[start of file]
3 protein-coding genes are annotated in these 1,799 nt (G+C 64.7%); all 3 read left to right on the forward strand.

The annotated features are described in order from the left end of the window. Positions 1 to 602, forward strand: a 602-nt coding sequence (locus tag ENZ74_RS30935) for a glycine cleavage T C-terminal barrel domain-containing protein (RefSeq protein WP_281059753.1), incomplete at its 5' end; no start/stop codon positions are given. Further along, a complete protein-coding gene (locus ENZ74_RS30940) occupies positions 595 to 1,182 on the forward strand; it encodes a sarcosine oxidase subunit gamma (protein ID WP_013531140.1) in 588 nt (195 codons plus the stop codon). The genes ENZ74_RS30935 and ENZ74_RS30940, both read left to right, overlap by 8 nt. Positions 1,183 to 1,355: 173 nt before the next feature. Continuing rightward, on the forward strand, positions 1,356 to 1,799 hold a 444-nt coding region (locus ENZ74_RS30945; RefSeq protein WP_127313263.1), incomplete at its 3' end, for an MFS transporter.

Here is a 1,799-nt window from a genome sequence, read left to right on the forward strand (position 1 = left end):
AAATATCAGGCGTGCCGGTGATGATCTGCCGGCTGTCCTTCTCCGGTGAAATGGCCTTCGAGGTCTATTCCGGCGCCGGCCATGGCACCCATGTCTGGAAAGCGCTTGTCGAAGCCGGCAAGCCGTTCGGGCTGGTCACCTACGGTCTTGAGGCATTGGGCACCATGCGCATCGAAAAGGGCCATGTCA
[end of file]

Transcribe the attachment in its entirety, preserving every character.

3 protein-coding genes are annotated in these 1,799 nt (G+C 64.7%); all 3 read left to right on the forward strand.

The annotated features are described in order from the left end of the window. Positions 1 to 602, forward strand: a 602-nt coding sequence (locus tag ENZ74_RS30935) for a glycine cleavage T C-terminal barrel domain-containing protein (RefSeq protein WP_281059753.1), incomplete at its 5' end; no start/stop codon positions are given. Further along, a complete protein-coding gene (locus ENZ74_RS30940) occupies positions 595 to 1,182 on the forward strand; it encodes a sarcosine oxidase subunit gamma (protein ID WP_013531140.1) in 588 nt (195 codons plus the stop codon). The genes ENZ74_RS30935 and ENZ74_RS30940, both read left to right, overlap by 8 nt. Positions 1,183 to 1,355: 173 nt before the next feature. Continuing rightward, on the forward strand, positions 1,356 to 1,799 hold a 444-nt coding region (locus ENZ74_RS30945; RefSeq protein WP_127313263.1), incomplete at its 3' end, for an MFS transporter.

Here is a 1,799-nt window from a genome sequence, read left to right on the forward strand (position 1 = left end):
AAATATCAGGCGTGCCGGTGATGATCTGCCGGCTGTCCTTCTCCGGTGAAATGGCCTTCGAGGTCTATTCCGGCGCCGGCCATGGCACCCATGTCTGGAAAGCGCTTGTCGAAGCCGGCAAGCCGTTCGGGCTGGTCACCTACGGTCTTGAGGCATTGGGCACCATGCGCATCGAAAAGGGCCATGTCA